Many Hydroponic systems like Deep Water Culture and Nutrient Film Technique (NFT) systems, always keep the plant’s roots in water. Other Hydroponic systems like Ebb and Flow (aka. Flood and Drain), Drip Systems and Aeroponics utilize water in different manners than soil or soilless grown plants. (Look for future articles on hydroponics). The difference between hydroponics and soil or soilless container growing is that in a hydroponic system the water is aerated (has oxygen in it) so that the roots do not rot. The aeration of the water is accomplished by moving, mixing and cycling the water.
A principal idea for growing via hydroponics is that plants will have greater growth rates since they only need a smaller root system since the roots always have water and nutrients and don’t need to grow “in search" of nutrients and water. Also, hydrponic nutrients are readily available for plants to use and do not need broken down into usable forms like organic, soil grown plants roots must do. This saves the plants a tremendous amount of energy which they instead use for growing the vegetative parts of the plant. Hydroponics growers also have the potential for greater control of nutrients available to the plant.
Every hydroponic grower knows the medium you use is important. A very popular hydroponic grow
medium is Expanded Clay Pellets (a.k.a. Hydroton) it absorbs water to keep roots moist between watering and also allows good aeration (oxygen) for the root system. Expanded Clay pellets are usually used in medium to large sized net pots and they anchor plant roots and support the plant very well.
Stonewool or Rockwool (*aka Grodan) is a favorite of mine and is custom made to supply the proper
moisture/air ratio for optimum root growth and comes in 3’ slabs or 3"-6" cubes that allow for a strong root system to develop and anchor the plants. Some hydroponic systems use very little to no grow medium, such as NFT and Aeroponic systems, and the grow medium they do use is mostly for nominal support of the plant. Each grower must find for their type of plants the balance between the two functions of roots taking in water/nutrients and supporting the plants. Few plant species will grow well in all types of hydroponics or growth medium. No matter the grow medium, gardeners who want to take things to the next level can invest in a Hydroponic Controller to ensure the plants get wattered as they need it.
Even if you are growing in the ground either outside or in a basement know that many soils are
susceptible to being too wet if they have fine particles (like clay) that do not hold air between the
particles. Roots of most land plants will rot and/or be attached by harmful bacteria if there is not a good mix of air in the medium. Growing outdoors you can still add soil supplements to improve drainage.(See soils 5/08 ).
The term pH comes from a Latin phrase “pondus Hydrogeni" since it (pH) is an exponential measurement of hydrogen ions. In English, pH is just a measure of acids and bases, with acidity being a measure of high H+ ions and basic substances taking up H+ or having high OH- ions (Alkaline is another term for basic). What you need to know is that the pH scale ranges from 0-14. Zero is the most acidic and 14 the most basic. You need to know the pH of your growth medium because most plant nutrients are available to plants in a limited range pH. In other words, if the pH of the soil gets too high or low growth will be limited. Stunted growth is evident in plants growing in overly acidic or basic environments. Hydroponics growers need to test the water (nutrient solution in the reservoir) regularly since there are no natural pH buffers like in soil and the pH can change rapidly. Test your water everyday until you get a pattern with your plants growth cycle. There are chemical and organic pH adjustors to adjust the pH of the water in hydroponic systems and all work very well.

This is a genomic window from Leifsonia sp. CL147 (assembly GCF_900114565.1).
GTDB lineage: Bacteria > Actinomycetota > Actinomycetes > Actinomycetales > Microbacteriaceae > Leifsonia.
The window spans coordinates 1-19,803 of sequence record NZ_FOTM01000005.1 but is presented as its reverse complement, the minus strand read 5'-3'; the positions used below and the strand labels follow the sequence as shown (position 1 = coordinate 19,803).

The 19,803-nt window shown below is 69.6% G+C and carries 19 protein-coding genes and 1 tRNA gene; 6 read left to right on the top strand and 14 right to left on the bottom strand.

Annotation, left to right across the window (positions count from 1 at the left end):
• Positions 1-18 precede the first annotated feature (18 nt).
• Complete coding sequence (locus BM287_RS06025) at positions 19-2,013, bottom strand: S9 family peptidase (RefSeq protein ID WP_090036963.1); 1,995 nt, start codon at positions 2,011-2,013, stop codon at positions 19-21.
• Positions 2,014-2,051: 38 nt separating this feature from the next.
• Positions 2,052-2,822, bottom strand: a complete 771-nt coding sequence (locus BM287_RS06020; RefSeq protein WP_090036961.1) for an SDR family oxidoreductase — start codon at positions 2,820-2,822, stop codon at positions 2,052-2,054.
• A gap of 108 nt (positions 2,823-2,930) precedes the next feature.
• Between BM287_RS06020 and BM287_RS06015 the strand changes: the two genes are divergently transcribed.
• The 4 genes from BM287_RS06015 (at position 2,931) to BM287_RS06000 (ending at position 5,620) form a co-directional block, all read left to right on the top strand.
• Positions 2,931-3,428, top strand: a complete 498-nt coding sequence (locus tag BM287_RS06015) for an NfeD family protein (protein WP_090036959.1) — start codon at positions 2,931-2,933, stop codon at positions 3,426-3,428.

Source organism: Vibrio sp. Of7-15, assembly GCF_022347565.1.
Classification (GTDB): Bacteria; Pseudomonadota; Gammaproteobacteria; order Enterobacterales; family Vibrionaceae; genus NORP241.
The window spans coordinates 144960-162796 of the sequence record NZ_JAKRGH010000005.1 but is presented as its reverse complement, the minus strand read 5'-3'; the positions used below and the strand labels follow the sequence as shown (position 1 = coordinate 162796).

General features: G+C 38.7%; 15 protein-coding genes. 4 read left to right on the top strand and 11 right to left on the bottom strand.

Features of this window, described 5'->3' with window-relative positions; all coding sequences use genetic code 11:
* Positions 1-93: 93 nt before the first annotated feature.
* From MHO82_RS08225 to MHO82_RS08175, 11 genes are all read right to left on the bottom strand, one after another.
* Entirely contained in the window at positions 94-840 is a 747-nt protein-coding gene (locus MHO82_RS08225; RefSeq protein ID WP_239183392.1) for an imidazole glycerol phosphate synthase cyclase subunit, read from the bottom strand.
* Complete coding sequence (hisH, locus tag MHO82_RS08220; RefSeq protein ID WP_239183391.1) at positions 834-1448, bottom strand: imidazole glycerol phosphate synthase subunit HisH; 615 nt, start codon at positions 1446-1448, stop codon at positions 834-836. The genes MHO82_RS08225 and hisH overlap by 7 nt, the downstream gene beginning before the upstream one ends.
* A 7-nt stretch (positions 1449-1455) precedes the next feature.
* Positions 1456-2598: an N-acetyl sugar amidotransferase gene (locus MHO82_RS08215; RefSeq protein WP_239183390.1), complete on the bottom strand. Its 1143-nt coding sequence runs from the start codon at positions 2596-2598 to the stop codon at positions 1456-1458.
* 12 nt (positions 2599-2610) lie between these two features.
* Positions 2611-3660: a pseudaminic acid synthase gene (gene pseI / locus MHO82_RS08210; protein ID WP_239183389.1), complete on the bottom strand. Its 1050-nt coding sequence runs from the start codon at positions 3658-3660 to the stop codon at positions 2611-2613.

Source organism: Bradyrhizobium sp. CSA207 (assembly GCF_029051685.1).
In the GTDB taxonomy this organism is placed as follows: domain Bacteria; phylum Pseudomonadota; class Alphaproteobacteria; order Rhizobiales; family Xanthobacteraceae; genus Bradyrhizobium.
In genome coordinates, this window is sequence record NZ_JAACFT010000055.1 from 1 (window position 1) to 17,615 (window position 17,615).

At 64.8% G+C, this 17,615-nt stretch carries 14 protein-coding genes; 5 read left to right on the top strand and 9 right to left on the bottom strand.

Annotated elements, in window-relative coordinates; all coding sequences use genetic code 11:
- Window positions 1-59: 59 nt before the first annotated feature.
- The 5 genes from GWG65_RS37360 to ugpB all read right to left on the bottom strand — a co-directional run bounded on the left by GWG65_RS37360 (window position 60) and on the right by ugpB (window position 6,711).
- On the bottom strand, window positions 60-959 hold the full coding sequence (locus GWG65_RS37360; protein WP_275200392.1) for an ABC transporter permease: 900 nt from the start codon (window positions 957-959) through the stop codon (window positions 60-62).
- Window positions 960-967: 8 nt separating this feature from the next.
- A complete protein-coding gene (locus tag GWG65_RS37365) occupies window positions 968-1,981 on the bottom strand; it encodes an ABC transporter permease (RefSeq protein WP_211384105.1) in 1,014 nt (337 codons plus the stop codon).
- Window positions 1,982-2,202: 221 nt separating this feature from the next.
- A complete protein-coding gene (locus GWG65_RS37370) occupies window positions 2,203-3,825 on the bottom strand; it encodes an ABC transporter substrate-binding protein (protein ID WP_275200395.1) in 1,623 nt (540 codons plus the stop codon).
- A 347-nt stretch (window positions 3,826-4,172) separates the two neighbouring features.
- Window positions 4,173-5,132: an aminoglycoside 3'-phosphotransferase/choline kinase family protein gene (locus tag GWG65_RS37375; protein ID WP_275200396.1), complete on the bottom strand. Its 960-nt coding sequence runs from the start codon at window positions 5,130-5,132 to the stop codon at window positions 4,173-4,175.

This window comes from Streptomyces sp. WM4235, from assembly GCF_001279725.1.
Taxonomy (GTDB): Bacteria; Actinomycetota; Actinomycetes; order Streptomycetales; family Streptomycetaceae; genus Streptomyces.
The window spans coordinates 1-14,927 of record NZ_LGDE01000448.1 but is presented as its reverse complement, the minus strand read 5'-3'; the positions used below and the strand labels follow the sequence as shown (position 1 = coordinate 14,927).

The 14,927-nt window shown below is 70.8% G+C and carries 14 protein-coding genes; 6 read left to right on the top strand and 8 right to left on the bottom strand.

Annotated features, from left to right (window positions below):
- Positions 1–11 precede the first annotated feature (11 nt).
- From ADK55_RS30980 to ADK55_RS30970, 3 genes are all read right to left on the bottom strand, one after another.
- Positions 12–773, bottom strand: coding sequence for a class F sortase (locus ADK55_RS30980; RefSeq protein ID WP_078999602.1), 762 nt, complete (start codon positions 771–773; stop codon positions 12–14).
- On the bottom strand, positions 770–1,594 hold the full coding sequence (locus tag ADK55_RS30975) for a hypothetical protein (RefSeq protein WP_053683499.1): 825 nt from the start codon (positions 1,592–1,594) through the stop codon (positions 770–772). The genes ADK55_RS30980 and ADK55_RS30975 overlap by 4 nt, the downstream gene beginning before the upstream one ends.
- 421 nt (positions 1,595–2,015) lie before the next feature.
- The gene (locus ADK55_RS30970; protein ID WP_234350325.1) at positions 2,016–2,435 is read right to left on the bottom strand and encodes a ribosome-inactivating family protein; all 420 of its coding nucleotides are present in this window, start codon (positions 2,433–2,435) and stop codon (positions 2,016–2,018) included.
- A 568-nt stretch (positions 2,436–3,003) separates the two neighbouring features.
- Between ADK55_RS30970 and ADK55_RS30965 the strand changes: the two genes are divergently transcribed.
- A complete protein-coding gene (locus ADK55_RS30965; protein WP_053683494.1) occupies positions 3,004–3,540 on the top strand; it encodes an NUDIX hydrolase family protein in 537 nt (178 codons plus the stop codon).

Keep in mind that plants affect the pH as they remove nutrients. Also, organic growers should know that microbes (bacterial and fungus) also affect the pH, so you should check the pH regularly if using
microbe enhancing products. If you are worried about chlorine in tap water let the water sit in an open
container for a day and much of the chlorine will diffuse (evaporate) out.
Temperature is important and potentially limiting factor. Air temperatures below 40
degrees causes tissue damage in most plants, and optimal photosynthesis is not possible for most plants below 60 degrees or above 90 degrees F. You should try to maintain temperatures in your grow area so that the temperature never goes below 60 or above 90 degrees F. Check out Smart Bee Controllers for compelete grow room control and autimation.
Indoor temperatures: Indoor growers should know that warm roots are important, especially if you are
using a basement as your grow area. Cement lined floors radiate cold. If the roots get cold, plant growth will be slowed. To prevent this, keep your pots off the concrete with Styrofoam insulation or wood pallets. It is a very good idea to use the Thermometer Hygrometer by Grow Bright. I place the remote probe on the ground next to the pots, and the console is close to where the plants are. The probe does not detect humidity but humidity is not really important around the base of your pots. With this set up you will know if your roots are warm, and will be able to detect the opposite problem on the top of the plants. I say opposite problem, because while roots can be too cold on a cement floor, a sunlight room or one lit with HID lights can generate a lot of heat. Too much heat will slow down plant growth rates as well. You can ventilate the room but if you ventilate air outdoors or pull air in from the outdoors you risk pests getting in your garden. I "scrub" my air using a carbon filter (PureFlow 6 jr.) in order to circulate air in my grow area. The filter is three feet off the ground to maximize airflow into it and I have flexible duct exhausting right at the grow light and across the plant tops. This set up helps to move the warm air away from the plants. This set up only works if you have a large grow area where some of the area is not heated by the light. A small grow area will just get hot throughout without an outlet for the heat. If you are using a greenhouse or other mostly sunlit room, white opaque paint can cut down on the light and heat entering the room.